FORMER TT hockey captain and U-21 coach, Darren Cowie, is calling for comprehensive medical tests to become mandatory when national players are engaged in rigorous training for tournaments.
Cowie made the declaration yesterday shortly after the funeral service for ex-U-21 hockey captain and goalkeeper, Kwasi Emmanuel who died on Saturday at the age of 21 from a heart attack. The funeral was held at Faith Assembly International, Five Rivers.
Cowie recalled that Kwasi would have undergone such tests for most of his years on the national team.
In fact, Cowie said heart monitor equipment was attained by senior men’s coach Glen Francis and players are tested regularly.
He said as far as he knew Kwasi would have had a clean bill of health, particularly as he only just returned from England where he played with Timperley Hockey Club.
Marlon Jackson, who represented Malvern sports club, of which Kwasi was a long-standing member, said his death still remains a shock, as the aspiring attorney made training look easy.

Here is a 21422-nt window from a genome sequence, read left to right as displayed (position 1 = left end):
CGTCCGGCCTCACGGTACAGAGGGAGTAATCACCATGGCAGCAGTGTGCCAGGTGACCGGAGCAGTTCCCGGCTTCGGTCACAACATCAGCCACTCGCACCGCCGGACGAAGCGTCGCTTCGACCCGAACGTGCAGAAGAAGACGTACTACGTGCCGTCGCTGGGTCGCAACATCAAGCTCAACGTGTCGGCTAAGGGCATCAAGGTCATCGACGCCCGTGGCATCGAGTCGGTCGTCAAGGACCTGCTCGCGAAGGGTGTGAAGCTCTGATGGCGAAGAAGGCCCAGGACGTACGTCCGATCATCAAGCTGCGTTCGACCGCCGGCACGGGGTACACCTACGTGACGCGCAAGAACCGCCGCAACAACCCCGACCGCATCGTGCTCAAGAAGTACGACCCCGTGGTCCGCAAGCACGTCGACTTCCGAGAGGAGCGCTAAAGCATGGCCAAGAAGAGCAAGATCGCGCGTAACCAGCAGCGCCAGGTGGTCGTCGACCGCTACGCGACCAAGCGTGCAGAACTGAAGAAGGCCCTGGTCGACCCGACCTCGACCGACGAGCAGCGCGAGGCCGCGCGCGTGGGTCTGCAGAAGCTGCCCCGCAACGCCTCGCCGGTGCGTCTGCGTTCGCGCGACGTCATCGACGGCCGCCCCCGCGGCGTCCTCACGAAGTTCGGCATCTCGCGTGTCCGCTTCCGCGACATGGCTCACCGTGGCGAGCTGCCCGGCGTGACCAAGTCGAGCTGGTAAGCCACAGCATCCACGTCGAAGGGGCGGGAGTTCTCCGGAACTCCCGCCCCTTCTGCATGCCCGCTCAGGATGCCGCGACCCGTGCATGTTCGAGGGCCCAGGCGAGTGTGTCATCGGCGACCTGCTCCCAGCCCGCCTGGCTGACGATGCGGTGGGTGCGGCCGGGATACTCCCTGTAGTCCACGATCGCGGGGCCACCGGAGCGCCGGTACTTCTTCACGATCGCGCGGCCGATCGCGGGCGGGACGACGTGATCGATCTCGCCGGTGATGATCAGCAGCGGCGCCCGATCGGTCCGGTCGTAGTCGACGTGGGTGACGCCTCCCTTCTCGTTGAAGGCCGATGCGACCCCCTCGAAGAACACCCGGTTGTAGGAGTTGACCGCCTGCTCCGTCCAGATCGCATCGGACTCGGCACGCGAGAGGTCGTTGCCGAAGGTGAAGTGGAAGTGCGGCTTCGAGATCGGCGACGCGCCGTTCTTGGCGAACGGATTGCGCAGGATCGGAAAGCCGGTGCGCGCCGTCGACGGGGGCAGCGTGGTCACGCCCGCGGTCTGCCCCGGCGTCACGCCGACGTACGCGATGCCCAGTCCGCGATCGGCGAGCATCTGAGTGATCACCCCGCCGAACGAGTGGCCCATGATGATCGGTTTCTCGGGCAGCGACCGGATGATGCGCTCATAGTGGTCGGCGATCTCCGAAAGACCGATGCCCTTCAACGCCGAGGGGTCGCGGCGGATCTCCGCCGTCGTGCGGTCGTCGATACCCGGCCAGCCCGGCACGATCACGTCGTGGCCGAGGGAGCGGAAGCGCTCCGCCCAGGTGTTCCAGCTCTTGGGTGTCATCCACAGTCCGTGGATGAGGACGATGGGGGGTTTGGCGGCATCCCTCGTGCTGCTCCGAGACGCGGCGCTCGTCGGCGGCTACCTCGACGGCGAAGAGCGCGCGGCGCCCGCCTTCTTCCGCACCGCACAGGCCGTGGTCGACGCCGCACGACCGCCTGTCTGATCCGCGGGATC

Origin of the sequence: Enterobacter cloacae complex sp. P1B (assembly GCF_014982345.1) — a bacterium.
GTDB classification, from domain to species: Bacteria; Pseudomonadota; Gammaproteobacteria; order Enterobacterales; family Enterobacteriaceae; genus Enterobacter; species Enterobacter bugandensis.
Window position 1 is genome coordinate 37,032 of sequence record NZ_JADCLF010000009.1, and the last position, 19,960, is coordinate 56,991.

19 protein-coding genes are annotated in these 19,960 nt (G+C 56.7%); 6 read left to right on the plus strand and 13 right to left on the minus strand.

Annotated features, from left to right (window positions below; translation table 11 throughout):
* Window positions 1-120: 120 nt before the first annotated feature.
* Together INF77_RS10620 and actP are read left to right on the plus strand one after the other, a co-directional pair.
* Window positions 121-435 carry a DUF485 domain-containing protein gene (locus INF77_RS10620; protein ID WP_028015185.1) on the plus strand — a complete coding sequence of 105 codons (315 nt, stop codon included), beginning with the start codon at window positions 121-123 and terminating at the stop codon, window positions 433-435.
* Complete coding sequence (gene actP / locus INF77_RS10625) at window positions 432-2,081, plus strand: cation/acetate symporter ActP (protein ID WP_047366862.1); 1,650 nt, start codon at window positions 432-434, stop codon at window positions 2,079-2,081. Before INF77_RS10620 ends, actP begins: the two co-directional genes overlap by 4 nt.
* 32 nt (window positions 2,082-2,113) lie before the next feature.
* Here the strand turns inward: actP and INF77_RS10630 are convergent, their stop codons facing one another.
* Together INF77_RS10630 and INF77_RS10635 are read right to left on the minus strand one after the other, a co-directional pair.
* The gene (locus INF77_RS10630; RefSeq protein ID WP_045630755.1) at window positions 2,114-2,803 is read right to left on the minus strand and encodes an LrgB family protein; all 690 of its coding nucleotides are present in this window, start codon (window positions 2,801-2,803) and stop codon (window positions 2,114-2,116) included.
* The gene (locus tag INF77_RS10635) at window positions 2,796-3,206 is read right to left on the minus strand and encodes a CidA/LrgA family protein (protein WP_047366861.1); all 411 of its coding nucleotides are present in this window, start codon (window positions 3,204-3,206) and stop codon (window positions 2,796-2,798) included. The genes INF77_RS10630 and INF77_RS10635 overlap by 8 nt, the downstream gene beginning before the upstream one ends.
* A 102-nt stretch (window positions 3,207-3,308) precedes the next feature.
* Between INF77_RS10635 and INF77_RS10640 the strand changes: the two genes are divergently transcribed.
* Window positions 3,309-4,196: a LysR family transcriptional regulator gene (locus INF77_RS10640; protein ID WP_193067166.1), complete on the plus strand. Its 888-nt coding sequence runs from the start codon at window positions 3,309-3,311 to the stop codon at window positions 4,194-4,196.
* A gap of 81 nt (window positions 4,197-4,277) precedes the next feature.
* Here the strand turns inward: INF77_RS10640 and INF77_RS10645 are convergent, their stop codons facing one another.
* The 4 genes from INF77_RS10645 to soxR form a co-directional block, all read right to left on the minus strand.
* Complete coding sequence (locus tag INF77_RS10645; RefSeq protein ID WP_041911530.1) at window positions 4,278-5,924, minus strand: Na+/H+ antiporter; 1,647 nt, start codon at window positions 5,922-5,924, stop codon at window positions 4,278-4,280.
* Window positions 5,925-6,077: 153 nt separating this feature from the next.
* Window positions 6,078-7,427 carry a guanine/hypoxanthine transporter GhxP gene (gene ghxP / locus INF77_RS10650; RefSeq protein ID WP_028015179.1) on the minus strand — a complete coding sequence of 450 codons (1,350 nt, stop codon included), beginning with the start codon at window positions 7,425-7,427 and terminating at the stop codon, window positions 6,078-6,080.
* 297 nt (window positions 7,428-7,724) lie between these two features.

It was a mixture of laughter and tears at the packed church hall as attendees listened to tributes about the young man.
Kwasi, whose two brothers, Keiron and Kristien, played alongside him for years at the national level, was eulogised by them.
They were the first trio of siblings to have made the national hockey team.
Keiron, the eldest, spoke of his “baby brother: who was determined to best him and his uncanny ability to have done just that. His younger brother, Kristien, said he always thought he would have had to prepare a speech for his brother’s wedding but never his funeral.
Maureen Craig-Rousseau, manager of First Citizens – where Kwasi worked for just over a year – commended his parents, Nigel and Delisa Emmanuel, for raising young men of excellence and strength in their Christian beliefs.
She noted that if more children were raised by such parents the country would have less crime.
Kwasi’s father, Nigel, took to the pulpit to officiate the ceremony and called for all to celebrate his son’s
He said while many would be sad, he could rejoice because he knew that his son served his true purpose here.
“I would look my son Kwasi in the face, say ‘I love you, I am proud of you, God bless you’ and he would blush and I would hug him.
“There is no shame in being that kind of father. If more fathers would take up their mantle, maybe there would be less criminality in our country,” he said.
The former police officer then walked up to the casket which bore his son’s hockey helmet and muttered a few parting words.
The impassioned pastor said his son would have made one last request if he could, which was for attendees to “give their lives to Christ.”